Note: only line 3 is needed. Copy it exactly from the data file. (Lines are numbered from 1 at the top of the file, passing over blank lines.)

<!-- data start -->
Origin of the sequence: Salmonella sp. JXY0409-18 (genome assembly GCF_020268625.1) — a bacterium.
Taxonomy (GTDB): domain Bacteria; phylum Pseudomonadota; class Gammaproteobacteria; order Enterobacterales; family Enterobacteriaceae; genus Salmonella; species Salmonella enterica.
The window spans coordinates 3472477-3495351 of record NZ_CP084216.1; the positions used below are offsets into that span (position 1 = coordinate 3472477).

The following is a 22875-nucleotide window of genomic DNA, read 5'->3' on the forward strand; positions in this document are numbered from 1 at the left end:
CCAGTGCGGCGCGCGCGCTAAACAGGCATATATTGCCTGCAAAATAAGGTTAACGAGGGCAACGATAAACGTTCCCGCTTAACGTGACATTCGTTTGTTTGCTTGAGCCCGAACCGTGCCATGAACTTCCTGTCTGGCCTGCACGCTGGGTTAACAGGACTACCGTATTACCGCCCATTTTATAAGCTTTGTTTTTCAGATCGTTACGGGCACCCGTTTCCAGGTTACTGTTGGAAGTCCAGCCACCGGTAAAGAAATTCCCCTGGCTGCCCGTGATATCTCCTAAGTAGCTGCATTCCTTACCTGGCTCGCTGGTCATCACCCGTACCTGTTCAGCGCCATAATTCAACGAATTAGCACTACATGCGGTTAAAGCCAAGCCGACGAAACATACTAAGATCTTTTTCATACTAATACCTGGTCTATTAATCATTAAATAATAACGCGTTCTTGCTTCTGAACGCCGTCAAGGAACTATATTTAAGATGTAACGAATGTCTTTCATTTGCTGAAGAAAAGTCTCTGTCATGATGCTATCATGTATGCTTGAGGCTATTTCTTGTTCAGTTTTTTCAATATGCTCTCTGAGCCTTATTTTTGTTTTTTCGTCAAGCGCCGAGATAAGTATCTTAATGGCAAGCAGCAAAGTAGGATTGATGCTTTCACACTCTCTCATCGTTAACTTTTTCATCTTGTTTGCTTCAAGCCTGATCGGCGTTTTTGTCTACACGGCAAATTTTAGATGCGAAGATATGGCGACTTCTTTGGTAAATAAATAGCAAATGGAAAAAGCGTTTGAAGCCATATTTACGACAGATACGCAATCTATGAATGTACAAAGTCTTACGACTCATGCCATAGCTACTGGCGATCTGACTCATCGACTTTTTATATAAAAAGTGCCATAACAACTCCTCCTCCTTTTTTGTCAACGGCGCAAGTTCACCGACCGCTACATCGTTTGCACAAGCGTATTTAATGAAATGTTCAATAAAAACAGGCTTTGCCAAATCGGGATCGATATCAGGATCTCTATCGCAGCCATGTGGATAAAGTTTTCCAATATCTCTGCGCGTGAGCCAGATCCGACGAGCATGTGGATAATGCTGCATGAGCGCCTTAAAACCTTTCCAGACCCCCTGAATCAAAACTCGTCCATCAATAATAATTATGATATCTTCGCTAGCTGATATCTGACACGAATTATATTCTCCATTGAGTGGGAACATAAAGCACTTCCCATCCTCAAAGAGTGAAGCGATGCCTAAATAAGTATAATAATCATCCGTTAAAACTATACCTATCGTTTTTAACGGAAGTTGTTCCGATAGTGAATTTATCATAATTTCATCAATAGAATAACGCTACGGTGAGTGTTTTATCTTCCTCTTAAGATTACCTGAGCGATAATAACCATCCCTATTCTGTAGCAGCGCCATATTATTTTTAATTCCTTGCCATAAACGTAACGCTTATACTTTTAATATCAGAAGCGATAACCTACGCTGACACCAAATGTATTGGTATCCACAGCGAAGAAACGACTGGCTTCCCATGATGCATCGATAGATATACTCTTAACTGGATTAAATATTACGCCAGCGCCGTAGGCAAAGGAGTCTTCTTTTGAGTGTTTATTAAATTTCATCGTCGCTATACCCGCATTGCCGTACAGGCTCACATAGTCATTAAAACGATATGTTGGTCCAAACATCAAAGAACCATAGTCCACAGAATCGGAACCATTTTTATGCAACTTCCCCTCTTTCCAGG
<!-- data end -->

The window spans coordinates 3472477-3495351 of record NZ_CP084216.1; the positions used below are offsets into that span (position 1 = coordinate 3472477).